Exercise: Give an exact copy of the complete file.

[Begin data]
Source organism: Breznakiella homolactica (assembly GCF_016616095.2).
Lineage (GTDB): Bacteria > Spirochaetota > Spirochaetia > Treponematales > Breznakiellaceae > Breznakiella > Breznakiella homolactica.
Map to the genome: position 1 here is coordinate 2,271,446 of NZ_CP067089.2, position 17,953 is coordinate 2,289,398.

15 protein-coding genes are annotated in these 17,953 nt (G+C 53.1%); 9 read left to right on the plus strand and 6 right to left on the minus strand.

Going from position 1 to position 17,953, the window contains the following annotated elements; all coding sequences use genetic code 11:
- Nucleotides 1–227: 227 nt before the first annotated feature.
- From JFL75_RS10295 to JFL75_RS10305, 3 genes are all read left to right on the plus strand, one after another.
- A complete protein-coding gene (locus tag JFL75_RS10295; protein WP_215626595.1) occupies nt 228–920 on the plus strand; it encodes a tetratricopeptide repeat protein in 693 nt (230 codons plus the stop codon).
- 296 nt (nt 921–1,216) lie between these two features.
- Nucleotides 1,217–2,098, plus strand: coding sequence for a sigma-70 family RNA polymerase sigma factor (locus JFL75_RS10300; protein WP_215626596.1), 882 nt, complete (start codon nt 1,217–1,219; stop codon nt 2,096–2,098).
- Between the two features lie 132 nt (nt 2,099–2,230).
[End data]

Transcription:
Source organism: Breznakiella homolactica (assembly GCF_016616095.2).
Lineage (GTDB): Bacteria > Spirochaetota > Spirochaetia > Treponematales > Breznakiellaceae > Breznakiella > Breznakiella homolactica.
Map to the genome: position 1 here is coordinate 2,271,446 of NZ_CP067089.2, position 17,953 is coordinate 2,289,398.

15 protein-coding genes are annotated in these 17,953 nt (G+C 53.1%); 9 read left to right on the plus strand and 6 right to left on the minus strand.

Going from position 1 to position 17,953, the window contains the following annotated elements; all coding sequences use genetic code 11:
- Nucleotides 1–227: 227 nt before the first annotated feature.
- From JFL75_RS10295 to JFL75_RS10305, 3 genes are all read left to right on the plus strand, one after another.
- A complete protein-coding gene (locus tag JFL75_RS10295; protein WP_215626595.1) occupies nt 228–920 on the plus strand; it encodes a tetratricopeptide repeat protein in 693 nt (230 codons plus the stop codon).
- 296 nt (nt 921–1,216) lie between these two features.
- Nucleotides 1,217–2,098, plus strand: coding sequence for a sigma-70 family RNA polymerase sigma factor (locus JFL75_RS10300; protein WP_215626596.1), 882 nt, complete (start codon nt 1,217–1,219; stop codon nt 2,096–2,098).
- Between the two features lie 132 nt (nt 2,099–2,230).